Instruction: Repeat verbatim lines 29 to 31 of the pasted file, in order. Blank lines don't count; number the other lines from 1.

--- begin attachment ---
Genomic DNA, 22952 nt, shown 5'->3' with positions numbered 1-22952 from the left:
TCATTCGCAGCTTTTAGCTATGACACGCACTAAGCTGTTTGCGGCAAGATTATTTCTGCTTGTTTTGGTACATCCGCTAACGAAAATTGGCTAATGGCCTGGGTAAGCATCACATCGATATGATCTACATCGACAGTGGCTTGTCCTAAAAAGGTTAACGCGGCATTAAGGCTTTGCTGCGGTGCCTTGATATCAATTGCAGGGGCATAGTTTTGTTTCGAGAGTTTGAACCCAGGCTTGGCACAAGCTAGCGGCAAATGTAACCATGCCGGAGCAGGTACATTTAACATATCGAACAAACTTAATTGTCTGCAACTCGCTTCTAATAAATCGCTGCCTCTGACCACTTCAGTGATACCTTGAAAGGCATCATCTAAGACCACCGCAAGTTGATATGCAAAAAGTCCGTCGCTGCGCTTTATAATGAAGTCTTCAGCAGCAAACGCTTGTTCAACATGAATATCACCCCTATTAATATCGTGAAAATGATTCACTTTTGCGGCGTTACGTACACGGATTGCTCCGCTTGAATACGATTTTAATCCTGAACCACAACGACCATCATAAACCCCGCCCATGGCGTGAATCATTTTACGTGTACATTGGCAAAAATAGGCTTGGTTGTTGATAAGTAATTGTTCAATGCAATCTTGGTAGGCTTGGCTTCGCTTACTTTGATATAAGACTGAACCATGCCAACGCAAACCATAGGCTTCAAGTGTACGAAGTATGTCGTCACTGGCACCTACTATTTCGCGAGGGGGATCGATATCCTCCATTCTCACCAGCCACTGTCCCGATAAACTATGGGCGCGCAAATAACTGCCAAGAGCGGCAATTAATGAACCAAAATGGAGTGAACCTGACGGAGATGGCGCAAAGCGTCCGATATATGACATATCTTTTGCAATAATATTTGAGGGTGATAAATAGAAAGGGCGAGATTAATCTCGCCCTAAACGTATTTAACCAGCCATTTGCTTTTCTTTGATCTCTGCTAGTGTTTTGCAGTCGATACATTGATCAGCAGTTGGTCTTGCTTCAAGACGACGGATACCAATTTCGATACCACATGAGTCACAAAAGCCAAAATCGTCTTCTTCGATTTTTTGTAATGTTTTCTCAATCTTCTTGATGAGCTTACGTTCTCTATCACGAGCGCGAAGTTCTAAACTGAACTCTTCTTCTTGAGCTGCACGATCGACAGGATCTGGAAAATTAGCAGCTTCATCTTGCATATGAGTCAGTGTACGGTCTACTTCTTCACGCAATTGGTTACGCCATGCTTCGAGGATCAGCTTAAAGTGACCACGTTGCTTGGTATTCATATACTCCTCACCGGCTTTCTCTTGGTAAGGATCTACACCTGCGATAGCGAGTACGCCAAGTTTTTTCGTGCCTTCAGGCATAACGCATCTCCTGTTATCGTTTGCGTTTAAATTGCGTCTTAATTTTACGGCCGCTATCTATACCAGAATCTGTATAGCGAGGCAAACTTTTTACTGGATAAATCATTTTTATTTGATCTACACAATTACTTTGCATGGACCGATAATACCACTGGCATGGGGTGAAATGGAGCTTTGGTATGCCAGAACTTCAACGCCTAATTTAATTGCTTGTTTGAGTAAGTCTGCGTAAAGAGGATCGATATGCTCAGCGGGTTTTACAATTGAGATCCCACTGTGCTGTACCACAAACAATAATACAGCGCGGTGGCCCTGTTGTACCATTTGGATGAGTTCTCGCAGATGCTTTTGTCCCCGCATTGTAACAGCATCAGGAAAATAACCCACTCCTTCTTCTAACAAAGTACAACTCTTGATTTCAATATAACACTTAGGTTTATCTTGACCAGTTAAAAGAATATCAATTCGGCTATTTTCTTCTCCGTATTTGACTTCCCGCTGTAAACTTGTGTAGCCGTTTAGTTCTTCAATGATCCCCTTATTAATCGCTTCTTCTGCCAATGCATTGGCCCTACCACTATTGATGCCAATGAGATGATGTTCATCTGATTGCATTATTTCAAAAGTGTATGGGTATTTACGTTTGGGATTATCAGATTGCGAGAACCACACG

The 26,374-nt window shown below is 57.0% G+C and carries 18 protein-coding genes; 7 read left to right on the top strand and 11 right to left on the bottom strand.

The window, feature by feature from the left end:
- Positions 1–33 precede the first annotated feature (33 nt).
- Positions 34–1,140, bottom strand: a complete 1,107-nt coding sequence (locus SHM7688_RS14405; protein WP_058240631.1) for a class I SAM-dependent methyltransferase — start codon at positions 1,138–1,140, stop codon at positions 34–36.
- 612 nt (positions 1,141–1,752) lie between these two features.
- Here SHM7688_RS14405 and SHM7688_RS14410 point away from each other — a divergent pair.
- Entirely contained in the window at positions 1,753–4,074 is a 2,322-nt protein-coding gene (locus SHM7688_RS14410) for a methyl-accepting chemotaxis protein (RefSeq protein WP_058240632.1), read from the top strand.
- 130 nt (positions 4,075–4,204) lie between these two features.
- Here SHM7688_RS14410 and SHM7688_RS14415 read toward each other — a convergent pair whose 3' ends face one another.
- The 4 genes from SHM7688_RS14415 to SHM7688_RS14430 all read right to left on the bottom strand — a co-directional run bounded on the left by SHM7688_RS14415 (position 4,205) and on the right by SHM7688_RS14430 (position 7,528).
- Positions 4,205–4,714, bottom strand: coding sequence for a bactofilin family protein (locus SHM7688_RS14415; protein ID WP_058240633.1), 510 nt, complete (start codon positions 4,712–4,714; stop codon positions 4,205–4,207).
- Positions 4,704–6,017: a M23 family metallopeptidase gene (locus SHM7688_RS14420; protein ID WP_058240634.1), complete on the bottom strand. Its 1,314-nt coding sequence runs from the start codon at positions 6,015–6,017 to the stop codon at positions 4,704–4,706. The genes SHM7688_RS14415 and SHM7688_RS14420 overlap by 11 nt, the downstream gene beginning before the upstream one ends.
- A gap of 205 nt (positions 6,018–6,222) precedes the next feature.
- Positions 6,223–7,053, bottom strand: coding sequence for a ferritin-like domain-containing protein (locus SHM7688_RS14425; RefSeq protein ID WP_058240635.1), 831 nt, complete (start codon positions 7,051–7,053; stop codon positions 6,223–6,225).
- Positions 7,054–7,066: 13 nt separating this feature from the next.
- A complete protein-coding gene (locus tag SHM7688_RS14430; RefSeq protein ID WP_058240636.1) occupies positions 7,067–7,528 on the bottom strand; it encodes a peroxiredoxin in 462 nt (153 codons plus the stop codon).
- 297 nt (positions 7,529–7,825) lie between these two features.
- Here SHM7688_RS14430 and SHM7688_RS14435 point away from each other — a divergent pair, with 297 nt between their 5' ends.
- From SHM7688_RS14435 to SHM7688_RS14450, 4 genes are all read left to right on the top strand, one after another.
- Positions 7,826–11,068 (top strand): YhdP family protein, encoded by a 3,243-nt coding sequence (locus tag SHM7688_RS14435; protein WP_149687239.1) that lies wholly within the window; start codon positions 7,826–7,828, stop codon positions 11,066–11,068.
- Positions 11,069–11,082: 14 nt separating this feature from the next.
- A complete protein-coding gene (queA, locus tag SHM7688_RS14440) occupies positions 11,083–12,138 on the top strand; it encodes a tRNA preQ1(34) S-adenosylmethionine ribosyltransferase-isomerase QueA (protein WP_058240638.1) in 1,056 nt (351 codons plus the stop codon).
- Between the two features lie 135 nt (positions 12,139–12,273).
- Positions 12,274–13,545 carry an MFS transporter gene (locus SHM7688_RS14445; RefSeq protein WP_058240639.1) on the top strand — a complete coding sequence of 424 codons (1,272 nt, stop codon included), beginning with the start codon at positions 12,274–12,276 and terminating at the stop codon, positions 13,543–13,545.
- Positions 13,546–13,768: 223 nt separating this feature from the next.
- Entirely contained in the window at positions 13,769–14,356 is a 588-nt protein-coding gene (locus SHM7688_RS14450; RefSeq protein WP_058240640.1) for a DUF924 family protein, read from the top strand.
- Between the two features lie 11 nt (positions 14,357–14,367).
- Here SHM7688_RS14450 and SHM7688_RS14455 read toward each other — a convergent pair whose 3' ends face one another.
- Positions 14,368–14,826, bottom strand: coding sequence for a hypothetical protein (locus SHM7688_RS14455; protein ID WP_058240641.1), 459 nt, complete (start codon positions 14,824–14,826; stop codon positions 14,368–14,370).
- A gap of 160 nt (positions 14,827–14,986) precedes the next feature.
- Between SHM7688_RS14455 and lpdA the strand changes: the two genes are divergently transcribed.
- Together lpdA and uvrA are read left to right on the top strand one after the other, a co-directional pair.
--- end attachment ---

- Between the two features lie 11 nt (positions 14,357–14,367).
- Here SHM7688_RS14450 and SHM7688_RS14455 read toward each other — a convergent pair whose 3' ends face one another.
- Positions 14,368–14,826, bottom strand: coding sequence for a hypothetical protein (locus SHM7688_RS14455; protein ID WP_058240641.1), 459 nt, complete (start codon positions 14,824–14,826; stop codon positions 14,368–14,370).